The Bahamas are not only clear sea waters and tempting waves, but also endless beaches, underwater tunnels, coral reefs of indescribable beauty and sunken shipwrecks.
Scattered over a vast area, washed by the warm waters of the Gulf Stream, the Bahamas have long been considered a symbol of luxury and relaxation. Christopher Columbus first set foot on the islands of San Salvador in 1492. British settlers began to settle the islands in 1647 and already in 1783 the islands became a colony. With independence in 1973, the Bahamas began to intensively develop tourism and banking. One of the richest countries in the region, as it is often called – “Caribbean Switzerland”, a large offshore center (more than 400 banks are located on the islands), today the Bahamas are one of the largest resort areas in the Western Hemisphere.
Crystal Cay Marine Park Aquarium is the world’s largest man-made coral reef with an underwater observatory. The barrier reef off Andros Island is considered the third longest reef in the world.
The Commonwealth of the Bahamas is an archipelago with about 700 islands (Abaco, Acklins, Andros, Berry Islands, Bimini Islands, Cat, Eleuthera, Exuma, Grand Bahama, Big and Little Inagua, Crooked Island, Long Island, Mayaguana, Nassau, Ram-Key, San Salvador, Humentos, etc.) and 2500 reefs, of which only 30 are inhabited. An
archipelago located in the Atlantic Ocean at a distance of about 90 km southeast of Florida and approximately the same distance north -East of Cuba, extends for 970 km from northwest to southeast, covering an area of about 259 thousand square meters. km (land area about 13.9 thousand sq. km).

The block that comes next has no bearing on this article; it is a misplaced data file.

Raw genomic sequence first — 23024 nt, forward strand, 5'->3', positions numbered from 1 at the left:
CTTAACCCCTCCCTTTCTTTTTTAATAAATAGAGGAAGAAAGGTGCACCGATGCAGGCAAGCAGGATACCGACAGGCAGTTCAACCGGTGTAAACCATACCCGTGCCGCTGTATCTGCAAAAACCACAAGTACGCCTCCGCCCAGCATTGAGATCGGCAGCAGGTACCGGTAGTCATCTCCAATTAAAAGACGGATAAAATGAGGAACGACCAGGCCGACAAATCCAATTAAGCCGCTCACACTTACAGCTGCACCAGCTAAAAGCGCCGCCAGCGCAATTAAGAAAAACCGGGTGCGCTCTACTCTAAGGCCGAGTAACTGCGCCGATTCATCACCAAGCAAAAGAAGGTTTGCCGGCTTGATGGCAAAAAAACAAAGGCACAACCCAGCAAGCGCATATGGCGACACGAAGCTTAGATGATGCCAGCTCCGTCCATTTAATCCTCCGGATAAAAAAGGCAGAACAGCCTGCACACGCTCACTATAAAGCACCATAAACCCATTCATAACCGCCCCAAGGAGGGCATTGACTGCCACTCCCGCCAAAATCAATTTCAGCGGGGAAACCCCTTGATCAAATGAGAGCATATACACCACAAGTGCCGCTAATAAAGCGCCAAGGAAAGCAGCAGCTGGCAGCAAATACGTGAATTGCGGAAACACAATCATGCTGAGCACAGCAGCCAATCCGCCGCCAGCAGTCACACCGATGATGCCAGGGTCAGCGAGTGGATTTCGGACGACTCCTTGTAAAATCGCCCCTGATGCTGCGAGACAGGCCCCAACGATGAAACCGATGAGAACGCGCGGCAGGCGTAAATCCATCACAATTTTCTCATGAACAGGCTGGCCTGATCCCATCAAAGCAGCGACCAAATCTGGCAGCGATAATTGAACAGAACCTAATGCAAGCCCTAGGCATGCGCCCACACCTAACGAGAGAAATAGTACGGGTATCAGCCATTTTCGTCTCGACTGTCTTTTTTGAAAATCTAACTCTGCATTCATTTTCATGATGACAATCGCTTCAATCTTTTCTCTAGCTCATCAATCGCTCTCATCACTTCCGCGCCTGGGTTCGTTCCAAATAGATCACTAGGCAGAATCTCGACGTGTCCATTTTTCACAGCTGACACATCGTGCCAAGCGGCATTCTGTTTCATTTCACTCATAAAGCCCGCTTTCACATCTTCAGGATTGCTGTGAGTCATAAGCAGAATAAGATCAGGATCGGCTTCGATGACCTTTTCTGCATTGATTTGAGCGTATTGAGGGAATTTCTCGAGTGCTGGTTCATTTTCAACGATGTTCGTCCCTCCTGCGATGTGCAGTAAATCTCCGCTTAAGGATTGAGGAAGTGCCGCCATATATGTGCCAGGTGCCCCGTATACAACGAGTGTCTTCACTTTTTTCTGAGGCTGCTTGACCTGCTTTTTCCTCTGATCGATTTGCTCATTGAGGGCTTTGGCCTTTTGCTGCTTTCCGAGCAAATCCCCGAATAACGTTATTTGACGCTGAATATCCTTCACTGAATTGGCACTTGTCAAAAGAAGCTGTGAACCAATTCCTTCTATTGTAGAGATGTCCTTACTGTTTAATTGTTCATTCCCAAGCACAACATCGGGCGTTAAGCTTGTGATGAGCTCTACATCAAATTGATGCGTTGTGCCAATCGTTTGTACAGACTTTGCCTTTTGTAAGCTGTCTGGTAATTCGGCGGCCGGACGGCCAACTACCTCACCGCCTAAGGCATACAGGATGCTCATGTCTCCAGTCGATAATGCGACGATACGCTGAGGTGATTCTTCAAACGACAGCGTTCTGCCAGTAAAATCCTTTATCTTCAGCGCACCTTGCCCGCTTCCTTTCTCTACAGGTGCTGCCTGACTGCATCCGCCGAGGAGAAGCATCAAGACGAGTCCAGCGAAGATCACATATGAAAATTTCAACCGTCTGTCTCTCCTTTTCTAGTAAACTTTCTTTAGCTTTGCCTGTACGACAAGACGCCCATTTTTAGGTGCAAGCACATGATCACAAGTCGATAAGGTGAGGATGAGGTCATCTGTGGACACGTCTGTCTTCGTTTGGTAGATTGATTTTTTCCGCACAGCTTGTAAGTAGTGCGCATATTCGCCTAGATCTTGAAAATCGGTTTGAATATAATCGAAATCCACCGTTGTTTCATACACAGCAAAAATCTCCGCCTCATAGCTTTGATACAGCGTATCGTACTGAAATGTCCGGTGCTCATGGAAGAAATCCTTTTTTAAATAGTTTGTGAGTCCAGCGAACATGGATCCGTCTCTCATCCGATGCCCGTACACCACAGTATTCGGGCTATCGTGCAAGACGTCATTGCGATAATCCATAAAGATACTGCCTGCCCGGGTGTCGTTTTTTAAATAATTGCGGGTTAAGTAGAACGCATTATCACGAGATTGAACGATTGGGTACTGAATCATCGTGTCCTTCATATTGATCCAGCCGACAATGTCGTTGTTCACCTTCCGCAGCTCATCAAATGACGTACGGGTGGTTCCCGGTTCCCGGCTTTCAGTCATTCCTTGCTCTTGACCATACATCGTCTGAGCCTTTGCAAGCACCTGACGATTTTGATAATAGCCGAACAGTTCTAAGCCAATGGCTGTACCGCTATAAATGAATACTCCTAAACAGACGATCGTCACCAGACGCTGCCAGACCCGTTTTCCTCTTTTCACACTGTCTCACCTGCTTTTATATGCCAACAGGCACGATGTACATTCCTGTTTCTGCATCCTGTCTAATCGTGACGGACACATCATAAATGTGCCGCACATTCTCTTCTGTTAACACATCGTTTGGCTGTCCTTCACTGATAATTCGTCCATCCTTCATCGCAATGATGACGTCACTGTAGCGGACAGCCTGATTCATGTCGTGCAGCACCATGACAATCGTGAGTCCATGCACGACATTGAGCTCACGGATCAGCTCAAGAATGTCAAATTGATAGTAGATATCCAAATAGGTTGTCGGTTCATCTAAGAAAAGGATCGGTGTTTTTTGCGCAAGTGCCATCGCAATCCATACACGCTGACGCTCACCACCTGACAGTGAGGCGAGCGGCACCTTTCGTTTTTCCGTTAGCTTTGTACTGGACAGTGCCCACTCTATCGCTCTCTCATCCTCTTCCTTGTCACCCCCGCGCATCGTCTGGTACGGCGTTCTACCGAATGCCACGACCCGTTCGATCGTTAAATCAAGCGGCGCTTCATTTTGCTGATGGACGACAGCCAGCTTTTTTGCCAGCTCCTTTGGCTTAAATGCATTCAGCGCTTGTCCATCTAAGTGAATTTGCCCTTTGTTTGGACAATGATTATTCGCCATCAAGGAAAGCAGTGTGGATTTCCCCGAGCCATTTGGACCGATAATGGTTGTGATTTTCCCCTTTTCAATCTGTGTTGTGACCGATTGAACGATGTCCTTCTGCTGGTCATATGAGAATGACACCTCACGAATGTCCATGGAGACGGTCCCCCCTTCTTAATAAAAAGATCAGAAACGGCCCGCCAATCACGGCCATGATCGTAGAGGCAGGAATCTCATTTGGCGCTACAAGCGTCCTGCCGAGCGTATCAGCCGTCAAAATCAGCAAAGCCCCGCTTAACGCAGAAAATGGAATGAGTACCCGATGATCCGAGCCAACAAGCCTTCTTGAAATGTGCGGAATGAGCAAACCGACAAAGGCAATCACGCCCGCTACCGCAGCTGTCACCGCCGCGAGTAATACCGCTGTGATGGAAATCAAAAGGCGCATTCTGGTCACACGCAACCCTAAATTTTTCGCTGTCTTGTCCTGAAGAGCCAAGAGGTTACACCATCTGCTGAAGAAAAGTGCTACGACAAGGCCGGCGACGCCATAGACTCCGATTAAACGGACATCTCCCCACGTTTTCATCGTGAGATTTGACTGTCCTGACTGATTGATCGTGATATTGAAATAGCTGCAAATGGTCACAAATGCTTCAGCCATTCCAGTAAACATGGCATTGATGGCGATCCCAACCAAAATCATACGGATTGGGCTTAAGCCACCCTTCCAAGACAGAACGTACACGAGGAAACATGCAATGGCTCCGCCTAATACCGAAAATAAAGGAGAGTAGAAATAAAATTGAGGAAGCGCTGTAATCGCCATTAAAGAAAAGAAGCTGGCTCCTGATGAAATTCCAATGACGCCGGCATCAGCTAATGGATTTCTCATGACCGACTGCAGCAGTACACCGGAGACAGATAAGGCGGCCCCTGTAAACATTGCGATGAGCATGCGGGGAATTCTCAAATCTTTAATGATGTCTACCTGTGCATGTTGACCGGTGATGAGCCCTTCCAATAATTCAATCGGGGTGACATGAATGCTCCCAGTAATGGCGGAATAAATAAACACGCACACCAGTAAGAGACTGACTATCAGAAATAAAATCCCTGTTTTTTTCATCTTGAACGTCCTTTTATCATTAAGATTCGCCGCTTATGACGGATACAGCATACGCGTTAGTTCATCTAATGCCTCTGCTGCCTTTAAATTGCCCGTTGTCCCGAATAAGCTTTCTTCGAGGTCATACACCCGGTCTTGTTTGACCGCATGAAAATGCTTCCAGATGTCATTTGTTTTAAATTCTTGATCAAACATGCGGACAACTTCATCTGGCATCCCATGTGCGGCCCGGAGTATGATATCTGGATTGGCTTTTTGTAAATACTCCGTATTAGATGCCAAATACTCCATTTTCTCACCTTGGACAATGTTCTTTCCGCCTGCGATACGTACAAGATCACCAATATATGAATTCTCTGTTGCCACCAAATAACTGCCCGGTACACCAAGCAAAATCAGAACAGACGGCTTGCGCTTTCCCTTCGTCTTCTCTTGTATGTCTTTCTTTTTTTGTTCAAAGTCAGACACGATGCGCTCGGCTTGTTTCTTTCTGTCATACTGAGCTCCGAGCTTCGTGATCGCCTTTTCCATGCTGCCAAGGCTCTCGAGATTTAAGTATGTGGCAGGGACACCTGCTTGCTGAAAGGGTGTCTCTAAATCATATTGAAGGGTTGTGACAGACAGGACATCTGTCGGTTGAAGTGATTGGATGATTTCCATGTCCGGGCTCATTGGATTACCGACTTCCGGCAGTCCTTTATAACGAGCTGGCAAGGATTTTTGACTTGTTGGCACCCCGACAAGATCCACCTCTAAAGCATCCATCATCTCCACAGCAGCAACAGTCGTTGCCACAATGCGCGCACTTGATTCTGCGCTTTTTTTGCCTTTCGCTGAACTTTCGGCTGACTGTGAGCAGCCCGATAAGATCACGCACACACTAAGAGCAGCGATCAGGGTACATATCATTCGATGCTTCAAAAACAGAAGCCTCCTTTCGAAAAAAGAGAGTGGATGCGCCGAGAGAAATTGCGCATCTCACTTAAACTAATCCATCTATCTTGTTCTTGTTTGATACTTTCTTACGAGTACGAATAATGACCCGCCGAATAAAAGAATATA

Most of the group’s islands are long and flat coral formations with occasional low, rounded hills. The highest point in the country is Mount Alvernia (63 m) on Cat Island. Most of the islands are covered with small pine forests, punctuated by scrublands with patches of rocky badlands, marshes and long sandy shores. Many of the lee (western) shores are lined with mangroves formed by the only tree that can survive in salt water.
Virtually all islands are surrounded by coral reefs and extensive sandbanks. Due to the limestone foundation of the islands, most of them are indented by the products of karst activity – giant wells, which are called “blue holes” here, are connected to each other and to the sea by an extended network of tunnels that open in underwater caves at depths of up to 180 m.
Tropical trade winds in the north and subtropical in the south. The temperature in summer ranges from +26 to +32 C. On the southern islands (Big and Small Inagua, Mayaguana, etc.), it is much warmer in summer than in the central part of the archipelago. The temperature on some days here can reach +40 C (from June to August), but the trade winds noticeably soften the heat throughout the country. In winter, the temperature ranges from +18 to +22 C with minimum temperatures up to +15 C (Little Abaco and other northwestern islands).
Precipitation is up to 800 mm with a mild rainy season from May to October. In winter, rains are infrequent, usually in the form of short but powerful showers lasting no more than a few hours. Hurricanes and tropical storms, periodically passing over the territory of the islands from May to November, bring heavy precipitation, accompanied by hurricane-force winds. The water temperature is usually +27 C in summer and about +23 C in winter.
The official language is English. Creole or “patois” is also common (it is especially widely used among immigrants from Haiti).
About 301 thousand people. Over 80% of the population of the islands are Africans and mulattos, up to 12% are of European origin, and about 3% are immigrants from other countries of the Caribbean and Asia.
State system: The
Commonwealth of the Bahamas is a constitutional parliamentary democracy within the British Commonwealth. The nominal head of state is the Queen of Great Britain, represented by the Governor General.
The vast majority of the population professes Christianity (Baptists – 35.4%, Anglicans – 15.1%, Catholics – 13.5%, etc.). Also, as if in parallel with Christianity, the traditional folk beliefs “obea” are widespread, originating in the Haitian “voodoo” and the Cuban “santeria”.